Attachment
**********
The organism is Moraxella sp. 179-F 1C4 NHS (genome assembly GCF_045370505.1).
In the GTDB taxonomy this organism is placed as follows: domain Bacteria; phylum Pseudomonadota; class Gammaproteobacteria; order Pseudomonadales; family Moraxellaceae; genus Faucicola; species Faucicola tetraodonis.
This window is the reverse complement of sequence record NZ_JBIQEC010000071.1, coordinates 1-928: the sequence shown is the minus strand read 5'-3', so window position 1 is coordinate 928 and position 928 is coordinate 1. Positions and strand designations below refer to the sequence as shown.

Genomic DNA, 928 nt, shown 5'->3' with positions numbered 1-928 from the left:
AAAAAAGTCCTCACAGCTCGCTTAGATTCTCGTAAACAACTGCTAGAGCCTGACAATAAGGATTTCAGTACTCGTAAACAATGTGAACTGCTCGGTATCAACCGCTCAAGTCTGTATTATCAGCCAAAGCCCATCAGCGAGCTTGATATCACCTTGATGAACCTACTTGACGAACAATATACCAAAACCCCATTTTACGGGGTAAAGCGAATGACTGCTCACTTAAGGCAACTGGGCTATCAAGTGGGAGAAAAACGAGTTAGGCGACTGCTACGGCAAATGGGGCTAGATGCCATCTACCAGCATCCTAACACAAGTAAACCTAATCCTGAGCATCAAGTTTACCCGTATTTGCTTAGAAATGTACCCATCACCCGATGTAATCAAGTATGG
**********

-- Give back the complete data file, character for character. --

The organism is Moraxella sp. 179-F 1C4 NHS (genome assembly GCF_045370505.1).
In the GTDB taxonomy this organism is placed as follows: domain Bacteria; phylum Pseudomonadota; class Gammaproteobacteria; order Pseudomonadales; family Moraxellaceae; genus Faucicola; species Faucicola tetraodonis.
This window is the reverse complement of sequence record NZ_JBIQEC010000071.1, coordinates 1-928: the sequence shown is the minus strand read 5'-3', so window position 1 is coordinate 928 and position 928 is coordinate 1. Positions and strand designations below refer to the sequence as shown.

Genomic DNA, 928 nt, shown 5'->3' with positions numbered 1-928 from the left:
AAAAAAGTCCTCACAGCTCGCTTAGATTCTCGTAAACAACTGCTAGAGCCTGACAATAAGGATTTCAGTACTCGTAAACAATGTGAACTGCTCGGTATCAACCGCTCAAGTCTGTATTATCAGCCAAAGCCCATCAGCGAGCTTGATATCACCTTGATGAACCTACTTGACGAACAATATACCAAAACCCCATTTTACGGGGTAAAGCGAATGACTGCTCACTTAAGGCAACTGGGCTATCAAGTGGGAGAAAAACGAGTTAGGCGACTGCTACGGCAAATGGGGCTAGATGCCATCTACCAGCATCCTAACACAAGTAAACCTAATCCTGAGCATCAAGTTTACCCGTATTTGCTTAGAAATGTACCCATCACCCGATGTAATCAAGTATGG